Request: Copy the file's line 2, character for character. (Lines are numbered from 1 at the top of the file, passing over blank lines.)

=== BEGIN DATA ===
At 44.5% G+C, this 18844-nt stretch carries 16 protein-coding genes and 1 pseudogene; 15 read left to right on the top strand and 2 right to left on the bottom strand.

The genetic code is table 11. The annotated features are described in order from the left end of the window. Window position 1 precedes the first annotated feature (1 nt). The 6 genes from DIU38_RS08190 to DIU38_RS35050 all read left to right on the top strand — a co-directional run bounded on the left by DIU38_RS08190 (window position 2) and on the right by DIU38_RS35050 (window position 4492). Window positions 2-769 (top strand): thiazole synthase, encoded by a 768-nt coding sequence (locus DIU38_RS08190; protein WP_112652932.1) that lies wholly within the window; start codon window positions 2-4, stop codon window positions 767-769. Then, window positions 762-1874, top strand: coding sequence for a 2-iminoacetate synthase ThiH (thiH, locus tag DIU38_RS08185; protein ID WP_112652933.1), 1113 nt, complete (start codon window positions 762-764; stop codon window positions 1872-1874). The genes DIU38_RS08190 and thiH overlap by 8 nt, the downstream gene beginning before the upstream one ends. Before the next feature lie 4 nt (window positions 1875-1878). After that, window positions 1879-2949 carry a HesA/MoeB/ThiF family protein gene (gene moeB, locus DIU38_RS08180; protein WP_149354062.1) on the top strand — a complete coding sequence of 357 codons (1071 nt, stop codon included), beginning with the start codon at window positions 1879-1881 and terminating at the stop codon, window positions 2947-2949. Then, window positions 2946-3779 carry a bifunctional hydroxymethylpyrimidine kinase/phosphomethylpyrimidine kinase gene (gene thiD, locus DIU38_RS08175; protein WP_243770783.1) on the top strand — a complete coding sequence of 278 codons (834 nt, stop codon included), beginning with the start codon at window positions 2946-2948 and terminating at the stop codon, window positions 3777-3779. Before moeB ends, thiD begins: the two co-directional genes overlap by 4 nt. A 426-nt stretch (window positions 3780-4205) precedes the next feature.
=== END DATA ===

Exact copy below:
The genetic code is table 11. The annotated features are described in order from the left end of the window. Window position 1 precedes the first annotated feature (1 nt). The 6 genes from DIU38_RS08190 to DIU38_RS35050 all read left to right on the top strand — a co-directional run bounded on the left by DIU38_RS08190 (window position 2) and on the right by DIU38_RS35050 (window position 4492). Window positions 2-769 (top strand): thiazole synthase, encoded by a 768-nt coding sequence (locus DIU38_RS08190; protein WP_112652932.1) that lies wholly within the window; start codon window positions 2-4, stop codon window positions 767-769. Then, window positions 762-1874, top strand: coding sequence for a 2-iminoacetate synthase ThiH (thiH, locus tag DIU38_RS08185; protein ID WP_112652933.1), 1113 nt, complete (start codon window positions 762-764; stop codon window positions 1872-1874). The genes DIU38_RS08190 and thiH overlap by 8 nt, the downstream gene beginning before the upstream one ends. Before the next feature lie 4 nt (window positions 1875-1878). After that, window positions 1879-2949 carry a HesA/MoeB/ThiF family protein gene (gene moeB, locus DIU38_RS08180; protein WP_149354062.1) on the top strand — a complete coding sequence of 357 codons (1071 nt, stop codon included), beginning with the start codon at window positions 1879-1881 and terminating at the stop codon, window positions 2947-2949. Then, window positions 2946-3779 carry a bifunctional hydroxymethylpyrimidine kinase/phosphomethylpyrimidine kinase gene (gene thiD, locus DIU38_RS08175; protein WP_243770783.1) on the top strand — a complete coding sequence of 278 codons (834 nt, stop codon included), beginning with the start codon at window positions 2946-2948 and terminating at the stop codon, window positions 3777-3779. Before moeB ends, thiD begins: the two co-directional genes overlap by 4 nt. A 426-nt stretch (window positions 3780-4205) precedes the next feature.